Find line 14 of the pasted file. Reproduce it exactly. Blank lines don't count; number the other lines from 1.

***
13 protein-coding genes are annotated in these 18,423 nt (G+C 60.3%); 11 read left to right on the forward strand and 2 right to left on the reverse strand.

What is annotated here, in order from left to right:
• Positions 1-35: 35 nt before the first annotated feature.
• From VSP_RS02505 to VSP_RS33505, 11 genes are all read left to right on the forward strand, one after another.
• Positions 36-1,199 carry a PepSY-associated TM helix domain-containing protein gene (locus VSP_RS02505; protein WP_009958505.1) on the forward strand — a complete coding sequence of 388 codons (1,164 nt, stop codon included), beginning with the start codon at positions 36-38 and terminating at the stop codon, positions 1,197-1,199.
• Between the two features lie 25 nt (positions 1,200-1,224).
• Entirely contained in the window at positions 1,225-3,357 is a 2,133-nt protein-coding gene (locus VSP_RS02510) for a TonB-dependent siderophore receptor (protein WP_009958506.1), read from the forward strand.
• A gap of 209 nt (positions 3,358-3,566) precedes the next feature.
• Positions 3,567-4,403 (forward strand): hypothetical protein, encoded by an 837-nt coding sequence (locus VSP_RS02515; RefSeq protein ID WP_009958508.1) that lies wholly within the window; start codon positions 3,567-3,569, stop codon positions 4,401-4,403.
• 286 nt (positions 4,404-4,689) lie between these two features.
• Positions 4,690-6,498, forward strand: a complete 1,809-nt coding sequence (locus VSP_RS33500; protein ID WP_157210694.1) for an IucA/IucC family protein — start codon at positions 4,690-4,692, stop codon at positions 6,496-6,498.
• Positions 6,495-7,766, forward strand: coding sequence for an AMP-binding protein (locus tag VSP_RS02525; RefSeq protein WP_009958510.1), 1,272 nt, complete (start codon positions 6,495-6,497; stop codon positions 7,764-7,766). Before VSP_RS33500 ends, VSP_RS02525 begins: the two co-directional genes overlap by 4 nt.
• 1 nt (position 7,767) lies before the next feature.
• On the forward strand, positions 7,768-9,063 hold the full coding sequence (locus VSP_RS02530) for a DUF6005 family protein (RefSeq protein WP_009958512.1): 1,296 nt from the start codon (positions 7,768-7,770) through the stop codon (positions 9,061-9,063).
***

• On the forward strand, positions 7,768-9,063 hold the full coding sequence (locus VSP_RS02530) for a DUF6005 family protein (RefSeq protein WP_009958512.1): 1,296 nt from the start codon (positions 7,768-7,770) through the stop codon (positions 9,061-9,063).